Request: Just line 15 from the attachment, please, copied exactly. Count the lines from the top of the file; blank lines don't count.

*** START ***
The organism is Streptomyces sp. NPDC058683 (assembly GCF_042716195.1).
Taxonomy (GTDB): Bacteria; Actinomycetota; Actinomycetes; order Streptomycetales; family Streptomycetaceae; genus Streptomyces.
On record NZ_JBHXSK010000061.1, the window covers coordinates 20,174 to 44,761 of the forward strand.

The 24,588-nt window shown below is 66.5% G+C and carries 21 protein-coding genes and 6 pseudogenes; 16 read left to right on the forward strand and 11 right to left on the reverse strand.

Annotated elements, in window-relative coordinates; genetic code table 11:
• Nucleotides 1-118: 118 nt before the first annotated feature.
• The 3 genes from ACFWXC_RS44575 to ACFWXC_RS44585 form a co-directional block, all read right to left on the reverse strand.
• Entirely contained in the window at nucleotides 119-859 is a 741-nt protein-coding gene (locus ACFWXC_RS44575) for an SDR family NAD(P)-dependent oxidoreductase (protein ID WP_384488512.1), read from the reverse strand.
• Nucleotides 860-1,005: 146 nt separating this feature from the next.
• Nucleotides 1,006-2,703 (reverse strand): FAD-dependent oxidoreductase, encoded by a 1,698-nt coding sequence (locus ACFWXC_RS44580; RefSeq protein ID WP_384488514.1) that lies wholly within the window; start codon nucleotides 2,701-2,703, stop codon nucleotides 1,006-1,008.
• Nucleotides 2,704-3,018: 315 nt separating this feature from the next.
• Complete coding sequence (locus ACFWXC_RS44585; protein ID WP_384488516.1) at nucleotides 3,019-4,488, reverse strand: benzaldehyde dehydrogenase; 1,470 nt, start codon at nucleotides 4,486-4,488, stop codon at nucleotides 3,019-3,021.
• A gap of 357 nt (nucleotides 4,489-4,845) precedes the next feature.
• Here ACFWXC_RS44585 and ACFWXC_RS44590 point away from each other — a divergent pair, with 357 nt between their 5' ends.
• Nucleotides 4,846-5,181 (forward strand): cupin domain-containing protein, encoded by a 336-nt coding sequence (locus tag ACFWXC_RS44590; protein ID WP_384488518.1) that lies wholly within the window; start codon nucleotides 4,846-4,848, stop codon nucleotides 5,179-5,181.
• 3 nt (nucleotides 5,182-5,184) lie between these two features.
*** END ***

• Nucleotides 4,846-5,181 (forward strand): cupin domain-containing protein, encoded by a 336-nt coding sequence (locus tag ACFWXC_RS44590; protein ID WP_384488518.1) that lies wholly within the window; start codon nucleotides 4,846-4,848, stop codon nucleotides 5,179-5,181.